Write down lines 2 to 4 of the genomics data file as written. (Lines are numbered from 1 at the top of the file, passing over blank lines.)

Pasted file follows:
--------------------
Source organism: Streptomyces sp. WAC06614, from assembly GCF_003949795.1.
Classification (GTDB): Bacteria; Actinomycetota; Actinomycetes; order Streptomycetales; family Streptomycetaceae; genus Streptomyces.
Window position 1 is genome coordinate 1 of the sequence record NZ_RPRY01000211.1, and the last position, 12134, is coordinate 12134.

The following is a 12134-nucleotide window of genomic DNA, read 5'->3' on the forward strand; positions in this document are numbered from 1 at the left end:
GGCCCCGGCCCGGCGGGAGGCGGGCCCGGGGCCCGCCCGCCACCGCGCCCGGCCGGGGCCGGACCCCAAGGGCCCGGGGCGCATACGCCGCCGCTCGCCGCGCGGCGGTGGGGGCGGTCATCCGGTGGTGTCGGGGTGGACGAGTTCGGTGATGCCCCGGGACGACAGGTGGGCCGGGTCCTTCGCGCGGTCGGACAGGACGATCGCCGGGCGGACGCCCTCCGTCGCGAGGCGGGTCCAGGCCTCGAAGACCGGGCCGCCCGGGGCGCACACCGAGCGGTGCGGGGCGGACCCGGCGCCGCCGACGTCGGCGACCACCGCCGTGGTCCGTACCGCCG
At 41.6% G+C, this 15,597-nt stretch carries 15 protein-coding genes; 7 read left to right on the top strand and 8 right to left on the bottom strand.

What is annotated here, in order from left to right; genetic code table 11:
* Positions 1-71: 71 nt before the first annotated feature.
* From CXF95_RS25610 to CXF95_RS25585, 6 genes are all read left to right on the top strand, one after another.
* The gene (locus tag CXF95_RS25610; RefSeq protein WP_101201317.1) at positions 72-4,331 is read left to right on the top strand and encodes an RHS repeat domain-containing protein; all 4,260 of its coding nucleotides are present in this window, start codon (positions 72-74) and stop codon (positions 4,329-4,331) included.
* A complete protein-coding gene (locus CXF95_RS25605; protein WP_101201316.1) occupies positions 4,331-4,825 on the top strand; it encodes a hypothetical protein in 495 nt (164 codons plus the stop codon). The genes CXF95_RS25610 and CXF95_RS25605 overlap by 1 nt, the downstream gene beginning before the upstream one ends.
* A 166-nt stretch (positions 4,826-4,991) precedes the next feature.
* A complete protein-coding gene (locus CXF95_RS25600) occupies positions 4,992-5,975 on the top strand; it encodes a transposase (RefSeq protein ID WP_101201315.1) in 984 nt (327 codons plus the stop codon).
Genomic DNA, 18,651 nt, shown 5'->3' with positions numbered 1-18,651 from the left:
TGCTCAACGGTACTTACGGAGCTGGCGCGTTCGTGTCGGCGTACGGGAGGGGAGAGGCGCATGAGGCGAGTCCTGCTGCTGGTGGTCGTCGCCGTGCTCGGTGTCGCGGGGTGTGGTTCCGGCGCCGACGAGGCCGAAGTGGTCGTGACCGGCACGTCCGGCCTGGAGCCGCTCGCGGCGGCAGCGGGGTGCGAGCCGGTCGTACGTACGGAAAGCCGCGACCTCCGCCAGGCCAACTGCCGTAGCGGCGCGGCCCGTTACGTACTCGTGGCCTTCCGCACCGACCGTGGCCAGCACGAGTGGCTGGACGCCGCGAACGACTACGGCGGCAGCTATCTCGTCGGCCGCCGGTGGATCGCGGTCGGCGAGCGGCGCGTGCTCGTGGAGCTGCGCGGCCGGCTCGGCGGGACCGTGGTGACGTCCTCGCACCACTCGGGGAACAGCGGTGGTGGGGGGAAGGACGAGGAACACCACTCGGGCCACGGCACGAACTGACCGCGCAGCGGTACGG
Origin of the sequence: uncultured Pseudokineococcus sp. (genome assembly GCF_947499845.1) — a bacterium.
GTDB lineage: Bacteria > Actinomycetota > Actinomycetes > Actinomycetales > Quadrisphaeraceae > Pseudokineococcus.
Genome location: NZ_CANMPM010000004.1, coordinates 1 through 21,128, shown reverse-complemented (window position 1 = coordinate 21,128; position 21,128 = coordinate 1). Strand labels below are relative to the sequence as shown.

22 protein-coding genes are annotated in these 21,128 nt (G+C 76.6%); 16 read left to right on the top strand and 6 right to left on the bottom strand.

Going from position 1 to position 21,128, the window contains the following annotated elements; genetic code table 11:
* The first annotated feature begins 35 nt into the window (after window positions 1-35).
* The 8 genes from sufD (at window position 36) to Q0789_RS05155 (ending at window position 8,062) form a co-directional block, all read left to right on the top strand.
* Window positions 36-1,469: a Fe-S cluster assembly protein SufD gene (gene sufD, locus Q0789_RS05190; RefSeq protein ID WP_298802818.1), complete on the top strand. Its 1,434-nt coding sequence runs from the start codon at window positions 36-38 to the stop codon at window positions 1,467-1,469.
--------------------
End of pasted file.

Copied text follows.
Classification (GTDB): Bacteria; Actinomycetota; Actinomycetes; order Streptomycetales; family Streptomycetaceae; genus Streptomyces.
Window position 1 is genome coordinate 1 of the sequence record NZ_RPRY01000211.1, and the last position, 12134, is coordinate 12134.

The following is a 12134-nucleotide window of genomic DNA, read 5'->3' on the forward strand; positions in this document are numbered from 1 at the left end: